• All those accomplishments as well as an historical record of similar ones at UAMS has had a positive effect well beyond the university’s own research community. Findings from a Stanford University study of research communities placed more than 50 UAMS faulty members among the top 2% of influential researchers.


With the vast majority of students vaccinated against COVID-19, students returned in much greater numbers to in-person classes in the fall semester. Achievements and recognitions rolled in too.

  • UAMS early in 2022 became the only institution in Arkansas and among the first in the country to gain national accreditation of its Clinical Informatics Fellowship Program for physicians.
  • A new class of nursing students in July started experiencing real-world scenarios in a new simulation center on the Fayetteville campus. All UAMS students in Northwest Arkansas will eventually use the center.
  • A team of student pharmacists from the College of Pharmacy in October was named the winner of the 19th annual National Community Pharmacy Association’s (NCPA) Good Neighbor Pharmacy Pruitt-Schutte Student Business Plan Competition. With this year’s win at nationals, the college became the first to win three consecutive competitions. No college has won the competition more times than the College of Pharmacy, which won in 2012, 2015 and 2017 in addition to the last three years.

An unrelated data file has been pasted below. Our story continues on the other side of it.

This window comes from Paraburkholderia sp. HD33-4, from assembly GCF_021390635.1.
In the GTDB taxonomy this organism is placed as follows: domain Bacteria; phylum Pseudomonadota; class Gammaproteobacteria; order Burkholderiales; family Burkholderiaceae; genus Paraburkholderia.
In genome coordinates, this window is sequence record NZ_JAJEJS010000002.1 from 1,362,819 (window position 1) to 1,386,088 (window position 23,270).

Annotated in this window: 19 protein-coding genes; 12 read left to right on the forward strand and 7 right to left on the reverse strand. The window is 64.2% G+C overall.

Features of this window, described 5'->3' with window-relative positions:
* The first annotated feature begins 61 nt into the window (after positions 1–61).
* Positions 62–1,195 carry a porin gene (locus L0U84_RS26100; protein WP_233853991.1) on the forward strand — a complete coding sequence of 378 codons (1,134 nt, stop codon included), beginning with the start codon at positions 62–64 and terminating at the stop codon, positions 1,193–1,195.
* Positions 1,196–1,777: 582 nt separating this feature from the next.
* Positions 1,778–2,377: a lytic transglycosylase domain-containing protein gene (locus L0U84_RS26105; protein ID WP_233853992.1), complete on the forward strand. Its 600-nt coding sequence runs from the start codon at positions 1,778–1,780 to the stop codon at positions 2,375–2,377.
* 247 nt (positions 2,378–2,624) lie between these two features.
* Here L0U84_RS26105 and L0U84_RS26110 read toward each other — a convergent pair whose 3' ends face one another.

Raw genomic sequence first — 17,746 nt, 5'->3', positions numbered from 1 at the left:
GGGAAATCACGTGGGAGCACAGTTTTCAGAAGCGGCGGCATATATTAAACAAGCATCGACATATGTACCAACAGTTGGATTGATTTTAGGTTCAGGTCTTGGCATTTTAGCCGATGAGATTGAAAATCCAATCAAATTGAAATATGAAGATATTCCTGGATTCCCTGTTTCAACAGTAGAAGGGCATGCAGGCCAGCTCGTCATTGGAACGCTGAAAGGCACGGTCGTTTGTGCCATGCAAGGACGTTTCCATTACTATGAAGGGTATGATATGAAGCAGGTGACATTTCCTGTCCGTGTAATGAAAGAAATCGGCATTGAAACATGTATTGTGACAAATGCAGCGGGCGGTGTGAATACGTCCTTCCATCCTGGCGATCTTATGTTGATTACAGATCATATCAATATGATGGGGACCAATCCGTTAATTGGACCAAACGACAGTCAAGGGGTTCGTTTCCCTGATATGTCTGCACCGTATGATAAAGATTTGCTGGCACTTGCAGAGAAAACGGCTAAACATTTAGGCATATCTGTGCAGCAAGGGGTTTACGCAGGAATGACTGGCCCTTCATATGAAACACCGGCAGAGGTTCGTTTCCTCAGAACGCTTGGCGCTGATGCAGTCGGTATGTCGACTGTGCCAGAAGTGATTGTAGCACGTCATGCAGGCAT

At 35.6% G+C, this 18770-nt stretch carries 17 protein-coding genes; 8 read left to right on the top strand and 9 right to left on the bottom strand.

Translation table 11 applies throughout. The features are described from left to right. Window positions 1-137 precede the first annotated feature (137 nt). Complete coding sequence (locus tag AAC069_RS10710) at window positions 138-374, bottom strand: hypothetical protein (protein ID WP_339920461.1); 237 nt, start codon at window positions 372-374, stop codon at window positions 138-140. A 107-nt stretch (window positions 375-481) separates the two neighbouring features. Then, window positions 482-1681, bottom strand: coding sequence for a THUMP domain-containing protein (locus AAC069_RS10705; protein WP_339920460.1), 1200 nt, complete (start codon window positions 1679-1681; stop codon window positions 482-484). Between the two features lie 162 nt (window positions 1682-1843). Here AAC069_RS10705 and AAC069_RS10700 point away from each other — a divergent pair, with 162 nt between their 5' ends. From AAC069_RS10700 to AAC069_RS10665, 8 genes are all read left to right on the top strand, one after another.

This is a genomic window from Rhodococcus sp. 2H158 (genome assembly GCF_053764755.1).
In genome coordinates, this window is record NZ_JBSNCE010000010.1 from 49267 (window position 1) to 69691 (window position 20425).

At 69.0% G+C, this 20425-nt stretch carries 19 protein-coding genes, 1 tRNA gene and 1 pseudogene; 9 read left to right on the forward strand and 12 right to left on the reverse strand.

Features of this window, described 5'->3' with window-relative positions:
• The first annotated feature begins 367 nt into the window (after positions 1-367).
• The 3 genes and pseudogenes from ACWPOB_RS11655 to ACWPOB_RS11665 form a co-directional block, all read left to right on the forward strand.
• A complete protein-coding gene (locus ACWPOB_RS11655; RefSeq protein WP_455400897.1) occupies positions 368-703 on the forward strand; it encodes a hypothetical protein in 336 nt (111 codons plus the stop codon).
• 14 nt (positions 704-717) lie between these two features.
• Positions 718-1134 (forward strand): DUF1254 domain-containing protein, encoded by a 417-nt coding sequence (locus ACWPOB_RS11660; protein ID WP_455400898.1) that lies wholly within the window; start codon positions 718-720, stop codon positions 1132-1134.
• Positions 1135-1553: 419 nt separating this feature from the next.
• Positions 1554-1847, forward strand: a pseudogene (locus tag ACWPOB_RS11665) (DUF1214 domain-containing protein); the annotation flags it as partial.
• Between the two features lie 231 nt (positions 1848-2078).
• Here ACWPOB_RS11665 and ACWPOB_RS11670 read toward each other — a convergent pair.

• UAMS in July began hosting colorectal surgeons to demonstrate robotic surgery in action, as one of 15 designated da Vinci Observation Epicenters nationwide. UAMS is the only hospital in Arkansas designated as an Epicenter.
  • The UAMS College of Medicine’s Match Day ceremony in March marked a return to normalcy for seniors who have spent the last two years of medical school largely avoiding crowds, and each other, to comply with pandemic-driven social distancing requirements. In a switch back to the live ceremonies of earlier years, albeit with masks to comply with UAMS policy, most of the Class of 2022 gathered at Heifer International headquarters in Little Rock, and 157 of 158 of them matched with residency programs and one obtained a research position.
  • Those matching students were concluding their postgraduate educations, but by September, UAMS started on construction of a building that will help very young students begin their journeys in learning. The university broke ground on a nearly $10 million Child Development Center on a four-acre property. With an expected opening in spring 2024, the approximately 20,000-square-foot center will be built at the intersection of 11th and Monroe streets near the Little Rock campus.